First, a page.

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Soul and Ice
Moscows Frigid Winters Warm the Hearts of Russian Locals
By Jim Heintz
The Associated Press

MOSCOW, Feb. 12 At the Sokolniki Park disco, the floor may be hard-packed snow and the temperature down to 20 below zero, but the smiles are as warm as a potbellied stove.

Muscovites don't just live through the Russian capital's long and harsh winters, they live IN them with verve and merriment, and the park dancers are one the most appealing manifestations. Every weekend, in weather that would make most people huddle under blankets and whimper, hundreds of people head to Moscow's parks for dancing under the snow-laden trees.

Weighed down by fur coats, clumsy snow boots or the Siberian handmade felt shoes called valenki, the dancers most of whom are aging pensioners don't cut loose with snazzy moves, but their smiles and flirtations are fluid and timeless.

For the younger crowd, some parks keep amusement rides open and tiny kids zoom through air thick with snowflakes on fanciful airplanes, wrapped in so many layers of clothing that if they fell off the ride, they'd probably bounce.

The Thaw in Russian Souls

Although winter freezes the rivers and darkens the sky, it seems to thaw Russians' souls and brings lightness and innocence to a city that visitors in other seasons find to be rude and crass.

Crowded and noisy, afflicted with glacial traffic jams and some of the world's ugliest architecture, Moscow is rarely likable, but in winter it's easy to love in the way that one loves another for character rather than looks.

In warm weather, Moscow tries hard to be charming, with sidewalk cafs, river cruises and other attractions. None of this is convincing the cafs are plagued by smog and general crud, the Moscow River is sluggish and polluted and the city's attempts at jollity are as clumsy and sad as a dancing bear. In winter, Moscow becomes its true, unaffected self.

If it's not naive to think that a week's visit can reveal the "Russian soul," winter's the time to spot this chimera.

In summer, the view of the city from the heights of Vorobyovy Gori (Sparrow Hills) outside Moscow State University shows a discouraging, chaotic sprawl, where shabby czarist-era buildings stand elbow-to-elbow with concrete Soviet monstrosities. Winter's snow and flat gray skies draw them all together in a vast, monochrome panorama.

Where Newlyweds Pose

The hills' main overlook point is a popular point for newlyweds to pose for photos and in winter, the couples gaze long at the city before they rush giggling back to their cars, the brides' skin pink under their lacy dresses.

The Kremlin, when its walls rise against a lowering, foggy winter sky, is a primal image of inscrutable power and devious maneuvers, baleful and profoundly foreign no matter where a visitor comes from.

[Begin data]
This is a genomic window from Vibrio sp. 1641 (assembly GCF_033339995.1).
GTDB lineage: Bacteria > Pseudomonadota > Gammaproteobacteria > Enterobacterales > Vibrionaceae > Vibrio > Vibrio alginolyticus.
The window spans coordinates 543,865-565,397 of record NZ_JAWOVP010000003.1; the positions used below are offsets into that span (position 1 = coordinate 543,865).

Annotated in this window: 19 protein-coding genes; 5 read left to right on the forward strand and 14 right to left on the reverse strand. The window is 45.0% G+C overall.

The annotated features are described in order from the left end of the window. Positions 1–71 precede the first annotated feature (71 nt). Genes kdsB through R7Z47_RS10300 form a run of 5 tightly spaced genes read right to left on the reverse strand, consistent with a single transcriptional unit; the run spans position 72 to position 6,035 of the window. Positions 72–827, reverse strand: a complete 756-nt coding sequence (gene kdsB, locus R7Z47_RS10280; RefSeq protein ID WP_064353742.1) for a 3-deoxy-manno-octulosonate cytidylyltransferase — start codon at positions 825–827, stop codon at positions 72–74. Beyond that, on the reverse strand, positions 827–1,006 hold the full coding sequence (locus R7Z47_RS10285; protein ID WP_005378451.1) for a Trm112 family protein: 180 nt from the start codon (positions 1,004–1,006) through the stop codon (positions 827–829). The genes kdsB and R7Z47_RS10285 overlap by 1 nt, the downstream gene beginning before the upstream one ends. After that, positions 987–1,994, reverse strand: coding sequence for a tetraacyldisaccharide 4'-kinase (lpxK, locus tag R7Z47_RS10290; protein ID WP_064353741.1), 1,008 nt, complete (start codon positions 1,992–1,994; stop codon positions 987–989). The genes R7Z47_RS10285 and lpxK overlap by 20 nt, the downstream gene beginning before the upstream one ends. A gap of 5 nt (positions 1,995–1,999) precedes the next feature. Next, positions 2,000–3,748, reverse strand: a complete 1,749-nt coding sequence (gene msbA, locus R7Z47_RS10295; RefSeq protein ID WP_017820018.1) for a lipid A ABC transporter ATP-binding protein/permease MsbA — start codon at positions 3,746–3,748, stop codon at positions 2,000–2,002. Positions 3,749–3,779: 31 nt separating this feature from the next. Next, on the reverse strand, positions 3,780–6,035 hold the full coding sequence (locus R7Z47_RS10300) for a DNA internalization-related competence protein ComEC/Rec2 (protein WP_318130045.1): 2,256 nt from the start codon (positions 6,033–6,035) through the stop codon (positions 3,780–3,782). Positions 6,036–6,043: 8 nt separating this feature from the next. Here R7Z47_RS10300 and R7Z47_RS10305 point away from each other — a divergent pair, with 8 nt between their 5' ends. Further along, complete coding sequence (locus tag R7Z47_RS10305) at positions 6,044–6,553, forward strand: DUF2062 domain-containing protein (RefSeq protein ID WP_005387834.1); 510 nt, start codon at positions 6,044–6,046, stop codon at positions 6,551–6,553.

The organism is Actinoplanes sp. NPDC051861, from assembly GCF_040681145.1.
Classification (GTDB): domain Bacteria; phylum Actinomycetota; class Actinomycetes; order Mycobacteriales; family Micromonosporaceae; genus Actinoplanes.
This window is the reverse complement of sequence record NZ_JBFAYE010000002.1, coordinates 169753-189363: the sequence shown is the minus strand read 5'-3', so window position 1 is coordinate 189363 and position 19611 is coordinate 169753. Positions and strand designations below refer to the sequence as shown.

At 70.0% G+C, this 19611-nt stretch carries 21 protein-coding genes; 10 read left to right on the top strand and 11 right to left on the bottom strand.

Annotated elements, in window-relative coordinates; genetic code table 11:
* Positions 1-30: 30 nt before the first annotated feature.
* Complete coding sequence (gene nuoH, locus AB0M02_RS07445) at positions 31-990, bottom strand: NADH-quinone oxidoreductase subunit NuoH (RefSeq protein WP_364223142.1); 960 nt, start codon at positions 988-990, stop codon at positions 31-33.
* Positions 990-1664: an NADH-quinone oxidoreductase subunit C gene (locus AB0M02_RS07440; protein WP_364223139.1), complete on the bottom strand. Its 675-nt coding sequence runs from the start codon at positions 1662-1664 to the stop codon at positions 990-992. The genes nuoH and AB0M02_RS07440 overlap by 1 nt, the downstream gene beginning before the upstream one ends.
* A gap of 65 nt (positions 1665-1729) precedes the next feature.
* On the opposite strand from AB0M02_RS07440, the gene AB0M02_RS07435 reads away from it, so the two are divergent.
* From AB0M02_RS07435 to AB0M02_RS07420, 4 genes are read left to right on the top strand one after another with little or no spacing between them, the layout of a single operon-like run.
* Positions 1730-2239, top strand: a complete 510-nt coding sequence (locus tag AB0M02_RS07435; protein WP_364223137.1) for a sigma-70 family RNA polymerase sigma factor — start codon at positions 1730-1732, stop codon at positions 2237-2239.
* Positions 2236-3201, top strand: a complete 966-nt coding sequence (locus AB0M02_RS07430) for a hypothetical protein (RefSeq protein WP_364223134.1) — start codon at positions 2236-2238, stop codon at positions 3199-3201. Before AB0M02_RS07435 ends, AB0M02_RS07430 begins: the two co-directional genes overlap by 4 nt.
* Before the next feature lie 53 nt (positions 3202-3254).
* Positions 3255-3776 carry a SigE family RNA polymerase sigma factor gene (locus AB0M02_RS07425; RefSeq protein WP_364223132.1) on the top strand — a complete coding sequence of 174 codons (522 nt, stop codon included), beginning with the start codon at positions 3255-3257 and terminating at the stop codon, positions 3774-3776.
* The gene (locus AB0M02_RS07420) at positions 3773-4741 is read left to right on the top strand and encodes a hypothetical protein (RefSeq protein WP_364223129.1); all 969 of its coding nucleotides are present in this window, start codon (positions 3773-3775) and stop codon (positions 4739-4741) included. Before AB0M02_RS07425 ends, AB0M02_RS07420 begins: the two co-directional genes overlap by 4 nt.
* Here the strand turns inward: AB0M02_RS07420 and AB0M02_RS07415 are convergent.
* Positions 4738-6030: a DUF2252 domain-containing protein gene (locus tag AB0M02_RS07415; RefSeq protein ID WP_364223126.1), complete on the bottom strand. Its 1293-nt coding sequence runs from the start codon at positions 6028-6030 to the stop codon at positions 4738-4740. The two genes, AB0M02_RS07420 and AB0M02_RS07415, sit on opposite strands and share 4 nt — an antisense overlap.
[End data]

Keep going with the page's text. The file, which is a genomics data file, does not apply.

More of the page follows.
If Moscow is a poor relation to the West in architecture, in winter it's second to none in culture. The renowned Bolshoi Theater and Tchaikovsky concert hall are jammed nightly, the innovative Gelikon Opera draws adventurous listeners, and the stage scene is as rich and energetic as New York's and London's some 70 theaters with nightly productions, their acting so good and tickets so cheap that even an audience member who doesn't know a word of Russian will leave feeling rewarded.

This is the cultural bounty that many of Chekhov's characters longed for at length, and a visitor who has a day to take a trip outside Moscow in the winter will feel new poignancy at their yearnings. To see the countryside between Moscow and the nearby monastery town of Sergiev Posad from the window of an "elektrichki" commuter train the lonely, tilting cabins wrapped in endless snow is to understand that Uncle Vanya wasn't just a self-centered whiner but a truly isolated man.

Ice Skating on Flooded Walks

One of Russia's prime winter art forms is figure-skating and Moscow has developed some fine venues in which to try a toe loop or watch someone else do it. Gorky Park floods much of its sidewalks in winter, so skaters can meander deep into the park, stopping off for coffee or shashlik at booths along the way, and Hermitage Gardens, a pretty but little-touristed park in the center city, also has skating.

The best may be Yunikh Pionerov (Young Pioneers) Stadium, which turns its entire soccer field into a vast rink. The rink is especially popular for its music hypnotic electronic mixes provided by one of the city's top dance clubs, so rhythmic and insinuating that even a klutz feels graceful.

It also shows Russians' inventiveness amid scarce money: The ice is maintained with a sort of stone-age Zamboni, a wheeled cart pulled by two men, from which a hose spews water and a dangling flab of canvas smoothes it into respectable ice.

Moscow's also an unusually convenient city for skiers, with both cross-country trails and a ski slope accessible by subway. The slope won't challenge the black-diamond crowd, but the view from the top is arguably worth the trip all by itself in one direction, a sizable settlement of ancient wooden cabins still inhabited in the modern city, turn around and gaze at a procession of bleak, Soviet high-rises; a condensed history of Russia.

For the sedentary visitor, wintertime Moscow is also welcoming.

Clear some snow off a bench at Patriarshiye Prudy (Patriarch's Ponds), a park in a neighborhood of dog-eared pre-revolution elegance, and have a beer or the canned gin-and-tonics that Muscovites love in all seasons. Nod to all the other people doing the same, and watch the passing young people.

In summer, they'd be surly and posturing, trying out their coolness as they enter adulthood. In winter's coldness, however, they revert to being kids, laughing, jostling and grabbing an attractive someone's attention by tossing a handful of the abundant snow.

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